“Life started after Estonia became free, and especially with this synagogue,” he remarked. “The community has changed a lot with the arrival of our [Chief] Rabbi [Shmuel Kot], who united all of us and made this life very interesting. We have a lot of friends, we come together – it’s a point of meeting. We go to shul and then to a cafe next door,” he said, smiling.

Read the full article here.


Putin talks World War III and World Cup during annual call-in show
By Elena Holodny and Francis Whittaker
NBC News, June 7, 2018


MOSCOW — Vladimir Putin, in his annual call-in TV show, warned Thursday that any large-scale global conflict would lead to the "end of civilization."

The Russian president fielded questions from members of the public during the marathon event, which ran for four hours, 26 minutes.

After being asked about whether "nonstop" sanctions could trigger World War III, Putin quoted Albert Einstein: "I know not with what weapons World War III will be fought, but World War IV will be fought with sticks and stones."

UN releases first education guide on fighting anti-Semitism
Associated Press, June 4, 2018


PARIS — The United Nations has released its first educational guidelines on fighting anti-Semitism.

UNESCO, the U.N.'s cultural body, launched the publication on Monday in Paris in collaboration with the Organization for Security and Co-operation in Europe.

The guide, designed for young people, teachers and political leaders, was presented by Audrey Azoulay, UNESCO's director general.

Read the full article here.


Synagogues become nightclubs in Eastern Europe
By Cnaan Liphshiz
JTA, June 1, 2018


In a recent and controversial development in Eastern Europe, former Jewish houses of worship left abandoned after the Holocaust are being renovated for commercial ends by contractors who capitalize on their Jewish history and incorporate it into a brand.

Critics view the businesses as exploitative cultural appropriation in the wake of a tragedy. Advocates argue it reflects respect and nostalgia for Jews in addition to providing a vehicle for at least some preservation of heritage sites.


Read the full article here.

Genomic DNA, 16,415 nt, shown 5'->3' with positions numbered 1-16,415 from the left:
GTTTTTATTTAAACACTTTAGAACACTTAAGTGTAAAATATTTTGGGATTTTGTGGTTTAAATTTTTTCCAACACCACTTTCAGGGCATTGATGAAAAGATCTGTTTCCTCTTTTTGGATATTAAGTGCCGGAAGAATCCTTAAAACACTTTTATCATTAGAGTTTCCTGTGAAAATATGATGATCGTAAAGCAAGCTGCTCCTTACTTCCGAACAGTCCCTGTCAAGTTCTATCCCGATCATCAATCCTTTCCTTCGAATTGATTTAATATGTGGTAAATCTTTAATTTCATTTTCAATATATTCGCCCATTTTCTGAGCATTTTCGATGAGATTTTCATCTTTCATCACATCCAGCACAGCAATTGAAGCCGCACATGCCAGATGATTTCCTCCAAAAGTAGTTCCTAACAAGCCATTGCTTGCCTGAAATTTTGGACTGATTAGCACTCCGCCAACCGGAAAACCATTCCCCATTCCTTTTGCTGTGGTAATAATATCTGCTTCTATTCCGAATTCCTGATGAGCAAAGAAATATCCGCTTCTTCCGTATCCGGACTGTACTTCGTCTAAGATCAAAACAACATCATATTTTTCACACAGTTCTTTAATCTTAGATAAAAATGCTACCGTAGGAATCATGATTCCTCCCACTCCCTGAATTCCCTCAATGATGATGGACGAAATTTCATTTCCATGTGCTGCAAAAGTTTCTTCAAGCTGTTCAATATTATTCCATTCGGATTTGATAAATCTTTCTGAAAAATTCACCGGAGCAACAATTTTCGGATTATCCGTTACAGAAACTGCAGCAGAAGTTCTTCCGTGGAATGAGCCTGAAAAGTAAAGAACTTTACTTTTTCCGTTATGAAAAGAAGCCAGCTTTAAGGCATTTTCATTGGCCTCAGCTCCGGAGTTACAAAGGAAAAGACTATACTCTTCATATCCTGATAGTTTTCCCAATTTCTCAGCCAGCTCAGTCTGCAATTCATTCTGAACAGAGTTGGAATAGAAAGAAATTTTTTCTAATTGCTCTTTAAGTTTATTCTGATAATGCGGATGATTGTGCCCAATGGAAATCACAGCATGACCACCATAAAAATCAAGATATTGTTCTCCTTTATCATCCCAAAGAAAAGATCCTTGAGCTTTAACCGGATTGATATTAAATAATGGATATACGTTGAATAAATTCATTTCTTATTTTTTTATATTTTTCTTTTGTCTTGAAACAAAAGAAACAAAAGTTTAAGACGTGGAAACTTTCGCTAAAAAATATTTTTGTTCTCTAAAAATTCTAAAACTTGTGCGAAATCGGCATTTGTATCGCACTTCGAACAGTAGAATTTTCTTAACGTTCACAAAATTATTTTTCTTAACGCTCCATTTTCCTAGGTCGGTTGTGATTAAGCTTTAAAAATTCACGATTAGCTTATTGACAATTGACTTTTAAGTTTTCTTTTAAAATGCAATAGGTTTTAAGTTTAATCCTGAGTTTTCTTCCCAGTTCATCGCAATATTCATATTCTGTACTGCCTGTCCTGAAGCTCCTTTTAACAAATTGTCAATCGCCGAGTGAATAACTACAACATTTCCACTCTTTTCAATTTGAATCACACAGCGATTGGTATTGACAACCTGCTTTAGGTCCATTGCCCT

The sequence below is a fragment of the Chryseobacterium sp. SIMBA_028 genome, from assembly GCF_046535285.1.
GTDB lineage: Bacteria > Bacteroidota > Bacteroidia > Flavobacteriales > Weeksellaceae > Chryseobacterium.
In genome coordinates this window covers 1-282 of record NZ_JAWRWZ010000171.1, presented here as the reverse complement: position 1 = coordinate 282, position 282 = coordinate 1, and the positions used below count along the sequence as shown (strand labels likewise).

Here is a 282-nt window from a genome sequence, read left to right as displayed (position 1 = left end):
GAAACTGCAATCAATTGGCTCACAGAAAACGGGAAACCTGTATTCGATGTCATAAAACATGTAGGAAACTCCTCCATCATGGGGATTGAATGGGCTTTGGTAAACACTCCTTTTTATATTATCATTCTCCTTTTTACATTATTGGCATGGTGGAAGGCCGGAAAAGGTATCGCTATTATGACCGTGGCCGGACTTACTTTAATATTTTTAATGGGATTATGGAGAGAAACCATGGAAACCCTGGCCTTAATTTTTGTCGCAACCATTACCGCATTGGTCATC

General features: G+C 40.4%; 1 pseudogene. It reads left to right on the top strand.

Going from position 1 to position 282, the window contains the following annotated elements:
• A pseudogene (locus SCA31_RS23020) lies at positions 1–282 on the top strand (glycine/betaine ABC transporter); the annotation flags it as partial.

Amendment to Lithuanian law sparks firestorm over Russian propaganda, Holocaust
By Joanna Plucinska    
Politico.eu, June 4, 2018


The Russian president raised a slight commotion last week when he said “in light of the fact that a more active political process has begun, foreign armed forces will start leaving Syrian territory.” The show was well planned. On May 9 Putin met with Benjamin Netanyahu, five days later Iranian Foreign Minister Javad Zarif met with his counterpart Sergey Lavrov, and on May 17, Bashar Assad was summoned to Sochi to hear what Putin had agreed on.


Presumably everyone agreed that foreign forces would leave Syria. But Assad came mainly to receive instructions, as well as assignments he must carry out to advance Russia’s moves. One assignment is to amend the Syrian constitution to ensure more rights and political representation for ethnic groups. Thus a delegation of Russian jurists is expected in Damascus soon to “help” Assad draft the amendments.


Read the full article here.


Family of refusenik puts on display the world’s only photos of Soviet gulag life
By Yaakov Schwartz
Times of Israel, May 30, 2018


For the first half of his life, Holocaust survivor, Red Army veteran, and anti-Soviet dissident Joseph Schneider survived on a cocktail of dumb luck and moxie — a recipe which allowed him to become perhaps the only person to successfully photograph the inner workings of the Soviet gulag system.

Now, Schneider’s secret trove of photos documenting daily life in a Mordovian forced labor camp has been gifted to the National Library of Israel by his family.

Read the full article here.


Ukraine Under Threat From Far-Right Extremism, Report Reveals
By Cristina Maza
Newsweek, June 6, 2018


Ukraine has a growing problem with far-right extremists, a new report revealed Wednesday.